Use a Monkey Habitat for Your Sensory Seeker

Use a Monkey Habitat for Your Sensory Seeker

Sensory Seekers can be seen touching, pushing, grabbing, shouting, jumping, biting and, generally, on the move. This is the child who can’t sit still or stay put. They seem to demand your your attention. Sensory Seekers are also some of our most creative individuals. They can be clever, bright and friendly. They may use movement, and touch to filter incoming sensory information. Quite often a very calm individual, who is put into a stressful situation, will become a sensory seeker to regulate. Our aim is to provide appropriate work and touch tools to assist your sensory seekers in neutralizing their need to continually touch and move. But remember, that movement is as important part of their day (their sensory diet) as is food and water. A Monkey Habitat provides jumping, climbing, balance training and heavy work for your seeker. In addition, consider the following strategies:

  • Provide clear boundaries, rules and directions. Sensory Seekers need clear definitions as to your expectations.
  • Give notice when transitioning to give time to calm down and orient
  • Provide seating that allow movement without distraction, such as wiggle cushion, ball chair, and rocking board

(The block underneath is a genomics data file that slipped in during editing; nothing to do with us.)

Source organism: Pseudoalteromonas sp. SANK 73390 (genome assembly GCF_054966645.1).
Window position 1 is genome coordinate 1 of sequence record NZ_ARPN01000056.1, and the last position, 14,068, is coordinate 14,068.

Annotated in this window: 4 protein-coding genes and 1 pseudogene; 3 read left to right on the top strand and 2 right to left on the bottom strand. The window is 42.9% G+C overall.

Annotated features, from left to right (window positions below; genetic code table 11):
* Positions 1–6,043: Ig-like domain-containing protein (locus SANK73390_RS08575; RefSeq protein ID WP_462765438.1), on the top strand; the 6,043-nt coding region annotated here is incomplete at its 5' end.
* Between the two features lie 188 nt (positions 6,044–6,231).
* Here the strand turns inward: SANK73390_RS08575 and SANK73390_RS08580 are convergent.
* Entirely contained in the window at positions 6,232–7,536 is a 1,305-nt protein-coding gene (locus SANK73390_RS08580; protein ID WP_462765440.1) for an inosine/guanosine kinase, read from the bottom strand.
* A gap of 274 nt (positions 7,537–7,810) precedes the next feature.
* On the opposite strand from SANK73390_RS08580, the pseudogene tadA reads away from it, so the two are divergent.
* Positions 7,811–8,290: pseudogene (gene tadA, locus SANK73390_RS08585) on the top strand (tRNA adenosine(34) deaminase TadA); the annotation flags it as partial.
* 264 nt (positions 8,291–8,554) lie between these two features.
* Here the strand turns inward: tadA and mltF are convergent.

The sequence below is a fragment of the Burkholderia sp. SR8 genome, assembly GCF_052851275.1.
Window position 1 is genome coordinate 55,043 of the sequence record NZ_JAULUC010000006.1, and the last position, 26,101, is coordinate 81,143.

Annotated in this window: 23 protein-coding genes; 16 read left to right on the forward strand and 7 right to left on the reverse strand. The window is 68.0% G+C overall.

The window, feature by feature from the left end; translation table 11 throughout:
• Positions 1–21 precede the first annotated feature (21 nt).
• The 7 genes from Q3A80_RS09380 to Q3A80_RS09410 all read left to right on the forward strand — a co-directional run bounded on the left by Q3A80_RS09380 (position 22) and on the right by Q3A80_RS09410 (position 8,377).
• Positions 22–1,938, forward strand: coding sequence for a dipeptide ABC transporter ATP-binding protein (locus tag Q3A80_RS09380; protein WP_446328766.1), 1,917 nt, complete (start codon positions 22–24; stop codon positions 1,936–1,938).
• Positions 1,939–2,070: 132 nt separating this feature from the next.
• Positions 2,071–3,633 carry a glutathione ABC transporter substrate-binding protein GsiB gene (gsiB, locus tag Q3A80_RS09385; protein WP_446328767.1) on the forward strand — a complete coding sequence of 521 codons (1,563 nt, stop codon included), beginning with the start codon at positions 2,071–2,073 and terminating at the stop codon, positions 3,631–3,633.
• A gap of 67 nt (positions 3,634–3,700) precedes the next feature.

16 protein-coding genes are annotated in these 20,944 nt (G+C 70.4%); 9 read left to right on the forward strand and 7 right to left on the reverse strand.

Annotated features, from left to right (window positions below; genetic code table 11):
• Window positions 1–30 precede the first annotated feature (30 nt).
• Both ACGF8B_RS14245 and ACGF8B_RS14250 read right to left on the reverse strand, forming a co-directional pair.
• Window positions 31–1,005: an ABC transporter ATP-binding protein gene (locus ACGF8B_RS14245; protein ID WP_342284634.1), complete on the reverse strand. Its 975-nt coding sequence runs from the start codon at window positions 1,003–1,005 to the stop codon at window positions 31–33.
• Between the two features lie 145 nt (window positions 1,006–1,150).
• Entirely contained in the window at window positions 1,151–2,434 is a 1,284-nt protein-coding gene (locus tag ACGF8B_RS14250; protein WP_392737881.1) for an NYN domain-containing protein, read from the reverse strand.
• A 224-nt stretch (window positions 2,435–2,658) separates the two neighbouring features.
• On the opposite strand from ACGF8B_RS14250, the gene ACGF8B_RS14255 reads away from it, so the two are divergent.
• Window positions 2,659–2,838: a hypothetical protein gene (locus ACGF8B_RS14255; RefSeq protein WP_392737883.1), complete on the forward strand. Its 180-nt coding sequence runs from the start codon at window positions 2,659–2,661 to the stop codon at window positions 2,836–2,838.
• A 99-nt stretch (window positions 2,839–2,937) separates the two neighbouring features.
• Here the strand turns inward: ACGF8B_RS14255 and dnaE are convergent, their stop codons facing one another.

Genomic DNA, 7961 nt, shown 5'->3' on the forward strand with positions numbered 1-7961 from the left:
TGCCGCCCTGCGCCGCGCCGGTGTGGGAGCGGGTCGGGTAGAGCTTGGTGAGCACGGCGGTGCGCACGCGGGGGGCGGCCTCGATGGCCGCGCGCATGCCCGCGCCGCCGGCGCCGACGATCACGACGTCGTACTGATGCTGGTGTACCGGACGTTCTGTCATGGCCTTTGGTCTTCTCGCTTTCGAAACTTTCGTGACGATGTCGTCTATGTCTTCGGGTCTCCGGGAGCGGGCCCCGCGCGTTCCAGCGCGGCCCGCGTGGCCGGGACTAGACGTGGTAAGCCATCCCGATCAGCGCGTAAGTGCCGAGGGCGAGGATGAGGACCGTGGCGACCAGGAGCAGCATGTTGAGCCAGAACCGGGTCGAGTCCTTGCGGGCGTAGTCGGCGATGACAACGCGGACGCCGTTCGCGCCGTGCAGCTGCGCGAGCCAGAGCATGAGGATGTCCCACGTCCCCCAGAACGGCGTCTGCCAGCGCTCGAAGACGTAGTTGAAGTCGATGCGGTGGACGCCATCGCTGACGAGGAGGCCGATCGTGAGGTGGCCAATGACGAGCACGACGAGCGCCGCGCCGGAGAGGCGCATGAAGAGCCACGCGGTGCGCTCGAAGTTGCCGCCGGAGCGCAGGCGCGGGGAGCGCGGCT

• Use timers to provide warnings, boundaries and guidelines
  • Provide pressure and weight such as blankets, lap pads, vests and clothing for calming
  • The mouth is a wonderful filter. Encourage chewing, crunchy foods, electric toothbrush, vibrating mouth tools, wind instruments, blowing, sipping and deep breathing
  • Movement works! Use heavy balls or heavy work tasks to organize their muscles and movements. Provide jumping and running outlets, which improve circulation, deep breathing and heavy work. Set up obstacle courses to encourage coordination and motor planning. Encourage sports, yoga and stretching activities. Try movement breaks such as chair pushups or jumping jacks.
  • Use eye-hand coordination to calm, focus and engage before doing tasks that require concentration.
  • Use fine motor and hand activities that require heavy work such as clay, sculpting, wood working, hand fidgets and manipulatives.

 

Try These Fun Tools:

  1. Chewies
  2. Trampoline
  3. Compression Vest
  4. Ball Chair
  5. Rocking Board
  6. Crash Mat
  7. Yoga Cards
  8. Discovery Putty
  9. Medicine Balls
Ilana Danneman PT
Ilana Danneman PT
Ilana M. Danneman, PT, is Director of Education, Innovation and Product Selection at Fun and Function. She can be reached at idanneman@funandfunction.com.
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